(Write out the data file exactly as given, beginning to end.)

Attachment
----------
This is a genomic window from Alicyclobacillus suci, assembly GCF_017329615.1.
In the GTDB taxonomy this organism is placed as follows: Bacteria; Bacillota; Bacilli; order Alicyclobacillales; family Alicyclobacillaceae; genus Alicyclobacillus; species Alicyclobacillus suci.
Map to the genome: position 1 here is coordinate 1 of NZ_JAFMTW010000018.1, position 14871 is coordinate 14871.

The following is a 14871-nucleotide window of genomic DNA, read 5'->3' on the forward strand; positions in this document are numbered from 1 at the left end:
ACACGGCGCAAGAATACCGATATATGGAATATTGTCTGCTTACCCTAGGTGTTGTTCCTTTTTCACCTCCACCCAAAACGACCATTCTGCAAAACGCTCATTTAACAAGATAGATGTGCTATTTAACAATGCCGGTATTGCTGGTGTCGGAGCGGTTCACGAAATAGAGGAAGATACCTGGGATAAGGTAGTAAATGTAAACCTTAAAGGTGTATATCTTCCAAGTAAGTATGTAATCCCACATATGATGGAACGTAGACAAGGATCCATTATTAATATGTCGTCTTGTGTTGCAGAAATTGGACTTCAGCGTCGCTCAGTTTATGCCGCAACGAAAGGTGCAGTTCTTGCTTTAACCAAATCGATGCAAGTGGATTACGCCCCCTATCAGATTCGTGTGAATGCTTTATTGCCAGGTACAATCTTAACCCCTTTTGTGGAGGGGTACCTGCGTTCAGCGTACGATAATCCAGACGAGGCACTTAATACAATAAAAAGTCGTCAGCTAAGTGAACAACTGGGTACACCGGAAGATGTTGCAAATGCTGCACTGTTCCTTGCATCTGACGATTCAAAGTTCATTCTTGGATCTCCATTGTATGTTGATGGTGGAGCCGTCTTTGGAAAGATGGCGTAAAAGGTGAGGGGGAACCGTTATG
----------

This is a genomic window from Alicyclobacillus suci, assembly GCF_017329615.1.
In the GTDB taxonomy this organism is placed as follows: Bacteria; Bacillota; Bacilli; order Alicyclobacillales; family Alicyclobacillaceae; genus Alicyclobacillus; species Alicyclobacillus suci.
Map to the genome: position 1 here is coordinate 1 of NZ_JAFMTW010000018.1, position 14871 is coordinate 14871.

The following is a 14871-nucleotide window of genomic DNA, read 5'->3' on the forward strand; positions in this document are numbered from 1 at the left end:
ACACGGCGCAAGAATACCGATATATGGAATATTGTCTGCTTACCCTAGGTGTTGTTCCTTTTTCACCTCCACCCAAAACGACCATTCTGCAAAACGCTCATTTAACAAGATAGATGTGCTATTTAACAATGCCGGTATTGCTGGTGTCGGAGCGGTTCACGAAATAGAGGAAGATACCTGGGATAAGGTAGTAAATGTAAACCTTAAAGGTGTATATCTTCCAAGTAAGTATGTAATCCCACATATGATGGAACGTAGACAAGGATCCATTATTAATATGTCGTCTTGTGTTGCAGAAATTGGACTTCAGCGTCGCTCAGTTTATGCCGCAACGAAAGGTGCAGTTCTTGCTTTAACCAAATCGATGCAAGTGGATTACGCCCCCTATCAGATTCGTGTGAATGCTTTATTGCCAGGTACAATCTTAACCCCTTTTGTGGAGGGGTACCTGCGTTCAGCGTACGATAATCCAGACGAGGCACTTAATACAATAAAAAGTCGTCAGCTAAGTGAACAACTGGGTACACCGGAAGATGTTGCAAATGCTGCACTGTTCCTTGCATCTGACGATTCAAAGTTCATTCTTGGATCTCCATTGTATGTTGATGGTGGAGCCGTCTTTGGAAAGATGGCGTAAAAGGTGAGGGGGAACCGTTATG